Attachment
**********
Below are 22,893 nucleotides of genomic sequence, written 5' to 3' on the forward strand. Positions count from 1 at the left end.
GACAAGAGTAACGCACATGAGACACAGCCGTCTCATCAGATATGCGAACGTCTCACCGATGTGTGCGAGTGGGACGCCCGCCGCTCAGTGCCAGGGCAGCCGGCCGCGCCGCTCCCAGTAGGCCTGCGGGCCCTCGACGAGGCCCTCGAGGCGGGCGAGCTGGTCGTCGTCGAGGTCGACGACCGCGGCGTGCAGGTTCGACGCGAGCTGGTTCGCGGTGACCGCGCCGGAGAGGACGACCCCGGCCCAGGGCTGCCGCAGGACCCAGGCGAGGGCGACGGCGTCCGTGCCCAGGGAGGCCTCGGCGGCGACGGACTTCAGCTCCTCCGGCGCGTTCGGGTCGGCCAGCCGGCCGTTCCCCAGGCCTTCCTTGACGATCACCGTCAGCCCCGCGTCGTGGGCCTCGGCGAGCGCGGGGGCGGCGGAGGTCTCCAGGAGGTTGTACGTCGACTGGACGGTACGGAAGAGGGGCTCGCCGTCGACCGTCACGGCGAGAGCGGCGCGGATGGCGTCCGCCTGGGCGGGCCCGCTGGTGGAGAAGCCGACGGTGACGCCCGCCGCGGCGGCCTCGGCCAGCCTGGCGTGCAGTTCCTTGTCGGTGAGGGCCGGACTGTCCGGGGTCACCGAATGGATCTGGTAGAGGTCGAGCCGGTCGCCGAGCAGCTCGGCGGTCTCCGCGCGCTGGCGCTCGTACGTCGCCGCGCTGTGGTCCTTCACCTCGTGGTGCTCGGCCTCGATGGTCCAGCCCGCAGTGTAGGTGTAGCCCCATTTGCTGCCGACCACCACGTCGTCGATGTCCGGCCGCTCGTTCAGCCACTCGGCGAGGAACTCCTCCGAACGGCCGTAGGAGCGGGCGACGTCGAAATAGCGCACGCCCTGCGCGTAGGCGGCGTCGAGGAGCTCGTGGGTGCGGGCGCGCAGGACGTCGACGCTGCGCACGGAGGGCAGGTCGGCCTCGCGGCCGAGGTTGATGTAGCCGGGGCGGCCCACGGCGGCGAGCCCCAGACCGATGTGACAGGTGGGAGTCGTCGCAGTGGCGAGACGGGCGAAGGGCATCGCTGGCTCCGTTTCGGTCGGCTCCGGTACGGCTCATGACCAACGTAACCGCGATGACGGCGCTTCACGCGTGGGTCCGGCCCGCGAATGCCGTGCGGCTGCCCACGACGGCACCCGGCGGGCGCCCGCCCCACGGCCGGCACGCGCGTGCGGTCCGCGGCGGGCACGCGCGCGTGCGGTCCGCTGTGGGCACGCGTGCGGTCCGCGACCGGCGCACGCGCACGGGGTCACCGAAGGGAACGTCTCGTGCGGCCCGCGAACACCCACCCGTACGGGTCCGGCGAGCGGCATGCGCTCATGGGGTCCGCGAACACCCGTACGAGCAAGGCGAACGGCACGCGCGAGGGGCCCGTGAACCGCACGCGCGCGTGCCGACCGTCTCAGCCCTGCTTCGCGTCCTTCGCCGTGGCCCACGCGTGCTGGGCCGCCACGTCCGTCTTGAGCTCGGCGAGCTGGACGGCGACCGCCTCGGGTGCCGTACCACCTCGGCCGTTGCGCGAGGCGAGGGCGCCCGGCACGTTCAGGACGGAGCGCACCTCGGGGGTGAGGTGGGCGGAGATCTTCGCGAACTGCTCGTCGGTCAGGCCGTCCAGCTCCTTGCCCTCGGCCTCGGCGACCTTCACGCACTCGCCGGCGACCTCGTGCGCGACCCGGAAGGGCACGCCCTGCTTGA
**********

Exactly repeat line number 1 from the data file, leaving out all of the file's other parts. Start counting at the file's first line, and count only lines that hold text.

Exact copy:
Below are 22,893 nucleotides of genomic sequence, written 5' to 3' on the forward strand. Positions count from 1 at the left end.